Talking About Antismoking Campaigns: What Do Smokers Talk About, and How Does Talk Influence Campaign Effectiveness?
Emily Brennan, Sarah J Durkin, Melanie A Wakefield, Yoshihisa Kashima
Journal of Health Communication | TAYLOR & FRANCIS INC | Published : 2016
Campaign-stimulated conversations have been shown to increase the effectiveness of antismoking campaigns. In order to explore why such effects occur, in the current study we coded the content of naturally occurring conversations. We also examined whether the short-term effects of talking, and of different types of talk, on quitting intentions were mediated through intrapersonal message responses. Using the Natural Exposure(SM) methodology, we exposed 411 smokers to 1 of 6 antismoking advertisements while they were watching television at home. Responses to the advertisement-conversation participation and content, emotional responses, personalized perceived effectiveness, and changes in intent..View full abstract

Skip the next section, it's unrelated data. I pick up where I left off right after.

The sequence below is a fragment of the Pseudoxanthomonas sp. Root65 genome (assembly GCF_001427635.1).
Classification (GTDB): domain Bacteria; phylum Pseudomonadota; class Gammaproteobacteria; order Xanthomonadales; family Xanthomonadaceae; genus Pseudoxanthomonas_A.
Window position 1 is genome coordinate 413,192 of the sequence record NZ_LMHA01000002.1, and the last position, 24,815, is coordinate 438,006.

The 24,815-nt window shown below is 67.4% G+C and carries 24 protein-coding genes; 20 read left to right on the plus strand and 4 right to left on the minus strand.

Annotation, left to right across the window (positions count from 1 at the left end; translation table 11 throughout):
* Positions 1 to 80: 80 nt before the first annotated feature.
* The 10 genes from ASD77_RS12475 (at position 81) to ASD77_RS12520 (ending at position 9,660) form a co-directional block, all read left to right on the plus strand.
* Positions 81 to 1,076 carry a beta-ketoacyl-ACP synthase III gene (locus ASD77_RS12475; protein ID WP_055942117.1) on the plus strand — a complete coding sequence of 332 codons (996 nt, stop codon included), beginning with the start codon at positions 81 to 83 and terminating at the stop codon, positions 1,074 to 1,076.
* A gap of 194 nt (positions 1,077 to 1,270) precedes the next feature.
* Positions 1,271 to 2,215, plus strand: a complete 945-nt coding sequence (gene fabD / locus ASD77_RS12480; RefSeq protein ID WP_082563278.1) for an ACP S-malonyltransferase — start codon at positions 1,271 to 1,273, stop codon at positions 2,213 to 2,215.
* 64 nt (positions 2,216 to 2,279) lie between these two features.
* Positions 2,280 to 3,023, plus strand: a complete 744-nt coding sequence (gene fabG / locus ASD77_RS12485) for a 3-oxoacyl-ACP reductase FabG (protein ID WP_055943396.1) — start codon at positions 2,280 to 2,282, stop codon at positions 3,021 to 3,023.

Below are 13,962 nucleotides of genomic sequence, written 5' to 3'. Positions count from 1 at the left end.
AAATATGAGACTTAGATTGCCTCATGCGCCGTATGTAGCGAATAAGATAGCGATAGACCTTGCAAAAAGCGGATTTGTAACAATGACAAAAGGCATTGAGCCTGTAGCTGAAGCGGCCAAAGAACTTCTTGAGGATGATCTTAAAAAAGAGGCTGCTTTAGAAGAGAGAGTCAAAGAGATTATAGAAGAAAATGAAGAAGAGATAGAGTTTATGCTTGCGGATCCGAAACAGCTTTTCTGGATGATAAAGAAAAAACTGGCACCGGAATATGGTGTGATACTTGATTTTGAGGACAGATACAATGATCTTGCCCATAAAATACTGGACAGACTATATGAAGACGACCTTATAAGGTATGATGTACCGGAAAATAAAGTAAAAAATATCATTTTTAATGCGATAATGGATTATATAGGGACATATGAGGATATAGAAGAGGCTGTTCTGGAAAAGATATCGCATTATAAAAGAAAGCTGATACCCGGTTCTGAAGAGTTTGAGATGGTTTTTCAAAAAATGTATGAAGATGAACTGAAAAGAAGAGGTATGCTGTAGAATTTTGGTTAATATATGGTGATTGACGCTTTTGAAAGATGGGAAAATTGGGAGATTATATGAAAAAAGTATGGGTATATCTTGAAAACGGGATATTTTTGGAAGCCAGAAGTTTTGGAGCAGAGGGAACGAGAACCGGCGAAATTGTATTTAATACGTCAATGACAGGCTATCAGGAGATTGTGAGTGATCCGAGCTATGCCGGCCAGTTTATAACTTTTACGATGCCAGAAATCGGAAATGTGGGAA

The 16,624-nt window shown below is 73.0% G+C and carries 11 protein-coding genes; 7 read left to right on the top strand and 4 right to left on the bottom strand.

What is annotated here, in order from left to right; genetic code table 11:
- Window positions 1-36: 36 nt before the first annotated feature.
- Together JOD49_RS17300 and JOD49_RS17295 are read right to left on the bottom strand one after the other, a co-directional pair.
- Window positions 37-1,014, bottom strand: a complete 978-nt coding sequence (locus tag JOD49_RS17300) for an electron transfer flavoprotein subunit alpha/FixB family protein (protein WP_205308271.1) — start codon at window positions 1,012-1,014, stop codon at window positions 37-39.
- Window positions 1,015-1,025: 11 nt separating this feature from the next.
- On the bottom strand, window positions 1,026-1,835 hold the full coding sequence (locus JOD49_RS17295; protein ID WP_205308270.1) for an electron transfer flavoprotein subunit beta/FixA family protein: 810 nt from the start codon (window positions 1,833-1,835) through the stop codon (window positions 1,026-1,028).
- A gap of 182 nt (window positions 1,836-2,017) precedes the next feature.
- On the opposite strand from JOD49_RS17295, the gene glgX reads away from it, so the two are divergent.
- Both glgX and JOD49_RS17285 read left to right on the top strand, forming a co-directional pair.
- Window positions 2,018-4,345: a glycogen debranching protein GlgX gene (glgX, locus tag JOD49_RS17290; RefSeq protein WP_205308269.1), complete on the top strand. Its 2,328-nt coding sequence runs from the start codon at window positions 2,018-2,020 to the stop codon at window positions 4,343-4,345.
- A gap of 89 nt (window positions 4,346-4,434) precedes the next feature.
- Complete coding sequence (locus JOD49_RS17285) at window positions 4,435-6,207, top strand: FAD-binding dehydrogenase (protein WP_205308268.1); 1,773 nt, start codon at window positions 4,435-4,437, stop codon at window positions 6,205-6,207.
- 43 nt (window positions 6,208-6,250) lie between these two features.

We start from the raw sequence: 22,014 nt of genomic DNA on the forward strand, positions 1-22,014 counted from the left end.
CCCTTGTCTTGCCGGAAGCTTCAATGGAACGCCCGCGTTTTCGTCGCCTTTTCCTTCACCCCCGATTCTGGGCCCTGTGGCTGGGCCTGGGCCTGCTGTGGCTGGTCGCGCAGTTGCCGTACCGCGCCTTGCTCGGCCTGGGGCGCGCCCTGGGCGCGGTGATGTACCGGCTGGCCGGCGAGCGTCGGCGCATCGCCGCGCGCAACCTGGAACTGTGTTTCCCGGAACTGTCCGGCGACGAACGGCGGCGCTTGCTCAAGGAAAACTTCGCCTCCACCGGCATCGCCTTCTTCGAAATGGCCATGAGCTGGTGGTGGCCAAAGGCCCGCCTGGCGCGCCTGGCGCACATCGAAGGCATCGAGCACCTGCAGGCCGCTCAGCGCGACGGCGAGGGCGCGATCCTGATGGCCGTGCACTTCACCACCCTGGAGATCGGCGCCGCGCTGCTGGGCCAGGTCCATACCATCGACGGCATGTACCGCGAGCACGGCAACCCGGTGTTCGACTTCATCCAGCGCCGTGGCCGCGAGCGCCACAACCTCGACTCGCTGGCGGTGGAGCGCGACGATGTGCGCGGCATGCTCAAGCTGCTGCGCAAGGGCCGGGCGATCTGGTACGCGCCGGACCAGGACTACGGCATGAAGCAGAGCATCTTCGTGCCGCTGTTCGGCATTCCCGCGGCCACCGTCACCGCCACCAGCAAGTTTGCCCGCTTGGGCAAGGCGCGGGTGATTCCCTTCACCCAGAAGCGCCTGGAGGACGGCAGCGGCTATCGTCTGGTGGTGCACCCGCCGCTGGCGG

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Awarded by Australian Research Council Linkage
This research was supported by Australian Research Council Linkage Grant No. LP0882363 awarded to Professor Yoshihisa Kashima at the University of Melbourne and Dr. Sarah Durkin and Professor Melanie Wakefield at Cancer Council Victoria. We also acknowledge the support of Quit Victoria, which funded the six evaluation studies.